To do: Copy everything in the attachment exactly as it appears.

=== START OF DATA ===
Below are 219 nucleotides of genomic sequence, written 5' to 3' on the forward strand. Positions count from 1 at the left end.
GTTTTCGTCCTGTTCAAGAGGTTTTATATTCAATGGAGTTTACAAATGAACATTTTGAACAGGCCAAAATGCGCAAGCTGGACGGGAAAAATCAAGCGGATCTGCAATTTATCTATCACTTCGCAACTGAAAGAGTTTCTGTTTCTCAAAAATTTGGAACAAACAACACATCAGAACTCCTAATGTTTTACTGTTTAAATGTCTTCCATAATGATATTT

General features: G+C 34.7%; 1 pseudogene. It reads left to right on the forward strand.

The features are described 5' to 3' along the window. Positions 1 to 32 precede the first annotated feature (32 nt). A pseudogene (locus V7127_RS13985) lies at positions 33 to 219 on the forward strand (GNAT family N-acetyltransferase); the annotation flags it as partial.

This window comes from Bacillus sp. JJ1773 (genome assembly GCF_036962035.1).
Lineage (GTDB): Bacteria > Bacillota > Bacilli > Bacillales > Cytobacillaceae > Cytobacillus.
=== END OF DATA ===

Below are 219 nucleotides of genomic sequence, written 5' to 3' on the forward strand. Positions count from 1 at the left end.
GTTTTCGTCCTGTTCAAGAGGTTTTATATTCAATGGAGTTTACAAATGAACATTTTGAACAGGCCAAAATGCGCAAGCTGGACGGGAAAAATCAAGCGGATCTGCAATTTATCTATCACTTCGCAACTGAAAGAGTTTCTGTTTCTCAAAAATTTGGAACAAACAACACATCAGAACTCCTAATGTTTTACTGTTTAAATGTCTTCCATAATGATATTT

General features: G+C 34.7%; 1 pseudogene. It reads left to right on the forward strand.

The features are described 5' to 3' along the window. Positions 1 to 32 precede the first annotated feature (32 nt). A pseudogene (locus V7127_RS13985) lies at positions 33 to 219 on the forward strand (GNAT family N-acetyltransferase); the annotation flags it as partial.

This window comes from Bacillus sp. JJ1773 (genome assembly GCF_036962035.1).
Lineage (GTDB): Bacteria > Bacillota > Bacilli > Bacillales > Cytobacillaceae > Cytobacillus.